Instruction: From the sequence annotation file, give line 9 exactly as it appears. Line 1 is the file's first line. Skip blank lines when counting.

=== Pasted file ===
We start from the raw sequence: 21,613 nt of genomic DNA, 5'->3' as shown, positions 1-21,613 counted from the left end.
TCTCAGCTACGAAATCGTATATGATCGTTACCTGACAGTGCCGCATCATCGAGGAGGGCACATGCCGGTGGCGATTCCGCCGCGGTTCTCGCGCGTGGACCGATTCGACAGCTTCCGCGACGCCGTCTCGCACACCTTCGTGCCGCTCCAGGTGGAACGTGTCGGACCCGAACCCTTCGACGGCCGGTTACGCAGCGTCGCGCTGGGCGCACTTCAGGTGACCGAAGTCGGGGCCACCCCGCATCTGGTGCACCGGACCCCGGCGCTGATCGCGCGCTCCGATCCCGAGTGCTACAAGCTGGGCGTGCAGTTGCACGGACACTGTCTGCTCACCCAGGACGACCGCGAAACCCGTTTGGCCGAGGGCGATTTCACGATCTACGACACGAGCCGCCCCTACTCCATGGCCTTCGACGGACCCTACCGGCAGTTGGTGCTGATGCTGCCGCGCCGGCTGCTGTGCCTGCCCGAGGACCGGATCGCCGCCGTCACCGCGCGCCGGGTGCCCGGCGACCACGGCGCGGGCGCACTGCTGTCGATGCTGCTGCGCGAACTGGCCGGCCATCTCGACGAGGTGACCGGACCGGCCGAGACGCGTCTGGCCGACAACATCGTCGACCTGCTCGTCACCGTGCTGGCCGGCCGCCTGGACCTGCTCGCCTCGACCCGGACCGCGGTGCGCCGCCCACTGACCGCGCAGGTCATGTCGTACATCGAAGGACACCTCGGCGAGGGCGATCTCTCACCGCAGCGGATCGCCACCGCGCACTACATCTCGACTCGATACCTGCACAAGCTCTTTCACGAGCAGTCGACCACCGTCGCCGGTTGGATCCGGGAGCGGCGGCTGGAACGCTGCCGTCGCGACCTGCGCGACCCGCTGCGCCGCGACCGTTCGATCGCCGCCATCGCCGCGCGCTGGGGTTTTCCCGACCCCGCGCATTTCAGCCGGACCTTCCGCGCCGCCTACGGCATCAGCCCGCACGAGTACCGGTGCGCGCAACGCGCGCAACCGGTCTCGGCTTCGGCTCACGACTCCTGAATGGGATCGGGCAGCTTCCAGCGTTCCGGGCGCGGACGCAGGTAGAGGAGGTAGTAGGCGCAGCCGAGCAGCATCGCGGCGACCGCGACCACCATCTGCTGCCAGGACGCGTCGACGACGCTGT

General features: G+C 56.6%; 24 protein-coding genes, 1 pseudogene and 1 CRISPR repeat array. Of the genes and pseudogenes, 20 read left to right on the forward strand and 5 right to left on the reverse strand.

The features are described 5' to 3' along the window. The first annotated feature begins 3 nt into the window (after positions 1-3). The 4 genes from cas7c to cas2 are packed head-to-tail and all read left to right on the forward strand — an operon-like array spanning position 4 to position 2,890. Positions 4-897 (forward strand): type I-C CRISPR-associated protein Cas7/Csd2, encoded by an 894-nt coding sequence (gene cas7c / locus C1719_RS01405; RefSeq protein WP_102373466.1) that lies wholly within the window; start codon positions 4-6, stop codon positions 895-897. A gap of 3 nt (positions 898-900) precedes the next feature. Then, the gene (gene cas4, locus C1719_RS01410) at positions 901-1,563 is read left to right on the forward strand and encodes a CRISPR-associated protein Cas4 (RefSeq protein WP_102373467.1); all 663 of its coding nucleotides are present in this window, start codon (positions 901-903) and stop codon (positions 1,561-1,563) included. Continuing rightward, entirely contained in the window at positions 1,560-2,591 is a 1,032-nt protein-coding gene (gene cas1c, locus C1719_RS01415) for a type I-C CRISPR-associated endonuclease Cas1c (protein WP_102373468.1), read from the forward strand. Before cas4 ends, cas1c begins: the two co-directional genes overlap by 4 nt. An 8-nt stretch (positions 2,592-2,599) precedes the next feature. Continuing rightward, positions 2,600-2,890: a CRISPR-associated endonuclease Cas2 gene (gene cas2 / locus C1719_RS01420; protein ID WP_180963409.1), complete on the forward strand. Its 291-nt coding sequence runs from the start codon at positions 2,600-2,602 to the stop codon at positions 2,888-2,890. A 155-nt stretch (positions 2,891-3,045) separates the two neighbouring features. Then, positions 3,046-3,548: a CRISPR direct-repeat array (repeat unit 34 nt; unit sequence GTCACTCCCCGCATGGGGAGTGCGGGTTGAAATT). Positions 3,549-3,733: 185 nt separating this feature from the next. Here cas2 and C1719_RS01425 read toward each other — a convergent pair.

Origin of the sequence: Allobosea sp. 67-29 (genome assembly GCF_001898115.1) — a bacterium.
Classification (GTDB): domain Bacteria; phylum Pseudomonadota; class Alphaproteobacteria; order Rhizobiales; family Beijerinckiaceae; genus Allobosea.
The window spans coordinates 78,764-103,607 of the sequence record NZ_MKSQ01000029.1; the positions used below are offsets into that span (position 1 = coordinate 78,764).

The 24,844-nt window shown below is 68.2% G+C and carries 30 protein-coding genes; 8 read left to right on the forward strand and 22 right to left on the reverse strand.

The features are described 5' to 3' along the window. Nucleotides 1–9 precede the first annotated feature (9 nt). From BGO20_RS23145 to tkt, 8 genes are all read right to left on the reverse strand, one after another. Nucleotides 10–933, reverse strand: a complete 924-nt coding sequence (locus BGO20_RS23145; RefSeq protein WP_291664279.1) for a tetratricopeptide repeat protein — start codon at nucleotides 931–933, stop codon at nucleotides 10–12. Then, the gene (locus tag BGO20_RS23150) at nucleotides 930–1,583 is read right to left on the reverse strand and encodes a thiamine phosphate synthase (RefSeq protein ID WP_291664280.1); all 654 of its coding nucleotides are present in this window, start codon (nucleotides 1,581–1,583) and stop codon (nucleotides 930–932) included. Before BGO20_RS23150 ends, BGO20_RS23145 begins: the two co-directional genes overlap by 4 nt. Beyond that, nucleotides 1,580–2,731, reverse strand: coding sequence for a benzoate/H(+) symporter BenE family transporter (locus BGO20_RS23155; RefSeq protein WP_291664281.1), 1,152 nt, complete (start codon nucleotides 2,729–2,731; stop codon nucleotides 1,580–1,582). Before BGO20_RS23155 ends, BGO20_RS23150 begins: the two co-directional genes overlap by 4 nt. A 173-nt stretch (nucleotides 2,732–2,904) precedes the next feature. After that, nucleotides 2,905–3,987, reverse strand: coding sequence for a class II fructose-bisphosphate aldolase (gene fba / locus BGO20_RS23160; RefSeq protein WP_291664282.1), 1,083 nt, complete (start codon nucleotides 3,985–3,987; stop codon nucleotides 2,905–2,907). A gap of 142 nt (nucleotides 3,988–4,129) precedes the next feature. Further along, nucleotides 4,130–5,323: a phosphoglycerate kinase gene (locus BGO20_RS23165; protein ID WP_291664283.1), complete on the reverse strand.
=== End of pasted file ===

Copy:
The features are described 5' to 3' along the window. Nucleotides 1–9 precede the first annotated feature (9 nt). From BGO20_RS23145 to tkt, 8 genes are all read right to left on the reverse strand, one after another. Nucleotides 10–933, reverse strand: a complete 924-nt coding sequence (locus BGO20_RS23145; RefSeq protein WP_291664279.1) for a tetratricopeptide repeat protein — start codon at nucleotides 931–933, stop codon at nucleotides 10–12. Then, the gene (locus tag BGO20_RS23150) at nucleotides 930–1,583 is read right to left on the reverse strand and encodes a thiamine phosphate synthase (RefSeq protein ID WP_291664280.1); all 654 of its coding nucleotides are present in this window, start codon (nucleotides 1,581–1,583) and stop codon (nucleotides 930–932) included. Before BGO20_RS23150 ends, BGO20_RS23145 begins: the two co-directional genes overlap by 4 nt. Beyond that, nucleotides 1,580–2,731, reverse strand: coding sequence for a benzoate/H(+) symporter BenE family transporter (locus BGO20_RS23155; RefSeq protein WP_291664281.1), 1,152 nt, complete (start codon nucleotides 2,729–2,731; stop codon nucleotides 1,580–1,582). Before BGO20_RS23155 ends, BGO20_RS23150 begins: the two co-directional genes overlap by 4 nt. A 173-nt stretch (nucleotides 2,732–2,904) precedes the next feature. After that, nucleotides 2,905–3,987, reverse strand: coding sequence for a class II fructose-bisphosphate aldolase (gene fba / locus BGO20_RS23160; RefSeq protein WP_291664282.1), 1,083 nt, complete (start codon nucleotides 3,985–3,987; stop codon nucleotides 2,905–2,907). A gap of 142 nt (nucleotides 3,988–4,129) precedes the next feature. Further along, nucleotides 4,130–5,323: a phosphoglycerate kinase gene (locus BGO20_RS23165; protein ID WP_291664283.1), complete on the reverse strand.